Louis Proyect: The Unrepentant Marxist

February 4, 2020

Ray and Liz

Filed under: Film — louisproyect @ 8:58 pm

“Ray and Liz”, a 2018 British film, is now being made available as a DVD or VOD by KimStim, a small Brooklyn-based company that specializes in independent, foreign, and documentary film. It was written and directed by Richard Billingham, the son of the eponymous Ray and Liz and older brother to Jason, the three principal characters of this harrowing portrait of people living on the dole in the Black Country of England. Black is not a reference to people of African origins but to the towns just west of Birmingham, named, according to Wikipedia, for the soot from the heavy industries that once covered the area, although a 30-foot-thick coal seam close to the surface is another possible origin. Wikipedia adds, “During the Industrial Revolution, it became one of the most industrialized parts of the UK with coal mines, coking, iron foundries, glass factories, brickworks and steel mills producing a high level of air pollution.”

Now, Black Country is England’s version of Flint, Michigan or any other rust belt region in the USA. Although Billingham’s film is not meant be a history of the area and only a study of his hyper-dysfunctional family, you can easily surmise that the alcoholism that turned his parents into a child’s worst nightmare grew out of the same kind of despair that led to an opioid epidemic in West Virginia and other coal-mining states. In the same way that chronic unemployment led some people to either vote for Trump or stay at home because of Hillary Clinton’s indifference to their suffering, the film will give you a good idea of why Brexit might have succeeded. It is particularly useful in raising the question whether “socialist” measures such as the dole or council housing are adequate to the needs of people like Ray and Liz. Their self-destructive behavior obviously flows from the feeling of worthlessness after years of being unemployed.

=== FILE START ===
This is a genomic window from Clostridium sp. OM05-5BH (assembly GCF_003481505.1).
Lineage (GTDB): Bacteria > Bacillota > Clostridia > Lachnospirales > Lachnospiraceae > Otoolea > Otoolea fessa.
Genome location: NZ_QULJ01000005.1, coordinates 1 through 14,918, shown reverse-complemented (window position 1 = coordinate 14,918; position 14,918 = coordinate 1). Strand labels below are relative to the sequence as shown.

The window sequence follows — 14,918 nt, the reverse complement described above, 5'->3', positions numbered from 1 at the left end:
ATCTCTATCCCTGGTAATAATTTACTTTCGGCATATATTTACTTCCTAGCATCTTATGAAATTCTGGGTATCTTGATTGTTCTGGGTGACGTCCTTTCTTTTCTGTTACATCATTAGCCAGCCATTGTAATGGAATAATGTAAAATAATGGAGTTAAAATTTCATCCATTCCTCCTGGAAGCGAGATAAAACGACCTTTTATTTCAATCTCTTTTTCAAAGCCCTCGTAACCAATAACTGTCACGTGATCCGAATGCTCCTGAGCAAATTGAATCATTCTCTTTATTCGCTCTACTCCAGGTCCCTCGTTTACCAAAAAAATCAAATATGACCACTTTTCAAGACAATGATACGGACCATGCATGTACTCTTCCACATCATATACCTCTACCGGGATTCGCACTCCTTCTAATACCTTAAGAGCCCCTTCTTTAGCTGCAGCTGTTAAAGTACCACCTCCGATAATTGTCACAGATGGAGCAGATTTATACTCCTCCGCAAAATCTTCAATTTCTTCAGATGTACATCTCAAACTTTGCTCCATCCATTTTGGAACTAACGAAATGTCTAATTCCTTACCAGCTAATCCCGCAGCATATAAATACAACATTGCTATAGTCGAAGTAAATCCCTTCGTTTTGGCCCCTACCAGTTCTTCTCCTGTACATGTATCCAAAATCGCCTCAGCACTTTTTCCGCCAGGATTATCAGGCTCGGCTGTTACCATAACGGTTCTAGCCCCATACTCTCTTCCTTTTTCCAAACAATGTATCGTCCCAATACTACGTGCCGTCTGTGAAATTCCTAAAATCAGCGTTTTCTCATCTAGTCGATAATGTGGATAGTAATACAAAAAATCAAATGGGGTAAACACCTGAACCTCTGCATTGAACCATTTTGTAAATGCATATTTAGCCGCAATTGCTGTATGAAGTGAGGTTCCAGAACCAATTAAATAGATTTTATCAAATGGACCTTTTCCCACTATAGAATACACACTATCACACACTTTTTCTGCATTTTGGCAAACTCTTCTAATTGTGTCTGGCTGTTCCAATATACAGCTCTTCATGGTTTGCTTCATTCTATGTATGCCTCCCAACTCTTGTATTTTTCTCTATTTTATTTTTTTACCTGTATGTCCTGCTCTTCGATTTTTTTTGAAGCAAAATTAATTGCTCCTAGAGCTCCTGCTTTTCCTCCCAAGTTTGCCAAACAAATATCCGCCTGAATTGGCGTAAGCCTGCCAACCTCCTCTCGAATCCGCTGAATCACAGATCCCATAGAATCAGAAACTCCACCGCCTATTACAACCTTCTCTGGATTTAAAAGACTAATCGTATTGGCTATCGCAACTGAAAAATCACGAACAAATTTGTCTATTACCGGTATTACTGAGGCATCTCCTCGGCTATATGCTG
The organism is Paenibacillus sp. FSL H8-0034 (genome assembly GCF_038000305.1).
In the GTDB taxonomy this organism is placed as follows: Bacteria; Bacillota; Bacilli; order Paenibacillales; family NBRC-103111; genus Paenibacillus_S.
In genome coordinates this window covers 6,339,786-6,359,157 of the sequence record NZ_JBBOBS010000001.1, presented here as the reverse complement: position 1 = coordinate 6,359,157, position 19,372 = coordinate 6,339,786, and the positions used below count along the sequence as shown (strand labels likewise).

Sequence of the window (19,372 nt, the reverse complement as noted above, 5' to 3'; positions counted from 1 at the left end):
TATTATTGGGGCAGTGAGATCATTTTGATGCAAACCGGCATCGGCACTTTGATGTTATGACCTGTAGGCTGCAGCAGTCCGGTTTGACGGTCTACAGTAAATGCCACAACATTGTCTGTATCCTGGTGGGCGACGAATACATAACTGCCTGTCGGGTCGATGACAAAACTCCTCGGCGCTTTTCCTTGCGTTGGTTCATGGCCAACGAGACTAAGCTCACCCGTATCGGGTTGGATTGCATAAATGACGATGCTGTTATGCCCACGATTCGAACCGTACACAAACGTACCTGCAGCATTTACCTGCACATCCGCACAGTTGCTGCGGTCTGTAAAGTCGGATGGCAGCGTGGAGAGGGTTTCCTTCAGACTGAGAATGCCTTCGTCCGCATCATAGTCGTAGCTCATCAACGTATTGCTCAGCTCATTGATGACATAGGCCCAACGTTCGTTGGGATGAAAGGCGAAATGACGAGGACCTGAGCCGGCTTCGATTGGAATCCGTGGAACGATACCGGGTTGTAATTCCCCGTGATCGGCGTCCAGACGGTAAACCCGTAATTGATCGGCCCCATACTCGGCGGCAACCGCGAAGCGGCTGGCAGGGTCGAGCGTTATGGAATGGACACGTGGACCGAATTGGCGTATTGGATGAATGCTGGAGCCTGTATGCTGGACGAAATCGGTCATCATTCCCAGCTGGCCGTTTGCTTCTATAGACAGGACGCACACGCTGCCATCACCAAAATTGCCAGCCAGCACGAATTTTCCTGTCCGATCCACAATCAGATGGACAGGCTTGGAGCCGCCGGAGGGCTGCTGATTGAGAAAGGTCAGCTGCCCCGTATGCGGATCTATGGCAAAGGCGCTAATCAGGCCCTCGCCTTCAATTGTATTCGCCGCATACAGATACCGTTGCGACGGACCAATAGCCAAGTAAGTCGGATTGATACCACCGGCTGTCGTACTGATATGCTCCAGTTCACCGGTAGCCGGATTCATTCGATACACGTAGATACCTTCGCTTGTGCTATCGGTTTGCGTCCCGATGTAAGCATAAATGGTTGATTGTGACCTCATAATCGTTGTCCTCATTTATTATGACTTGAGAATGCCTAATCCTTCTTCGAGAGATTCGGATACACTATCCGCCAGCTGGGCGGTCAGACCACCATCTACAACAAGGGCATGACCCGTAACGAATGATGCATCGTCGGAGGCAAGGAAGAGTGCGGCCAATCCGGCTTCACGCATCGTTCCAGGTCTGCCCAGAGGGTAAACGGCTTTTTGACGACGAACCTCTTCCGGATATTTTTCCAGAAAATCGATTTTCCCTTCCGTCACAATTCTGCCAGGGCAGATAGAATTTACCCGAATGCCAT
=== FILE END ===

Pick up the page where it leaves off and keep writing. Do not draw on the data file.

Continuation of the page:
It is impossible to determine whether all the events that take place in “Ray and Liz” are based on reality, but if the one that begins the film did take place, it is a miracle that Richard Billingham could have become the productive artist that he is today. As Job said in the Old Testament, “And I only am escaped alone to tell thee.”

The day starts with Ray’s brother Lol coming over to babysit Jason, who appears to be about three years old at the time, while Ray, Liz and Richard go off shopping for new shoes. Like Ray and Liz, Lol is an alcoholic and totally unreliable—even more so than them. Just minutes after they depart, Bill shows up—the young, motorcycle-driving, muscular and malicious tenant who rents a room in their council house. Despite being warned by Liz that he will be “pummeled” if he touches their booze, Lol gives Bill the green light to search for their stash. He brings down a cardboard box filled with bottles of vodka, gin, whiskey and brandy that the two men begin sampling. Bill makes sure to keep pouring new shots for Lol that he gladly consumes in a graphic illustration of why mixing your drinks is not a good idea. Getting him dead drunk will allow Bill to follow through with his plans.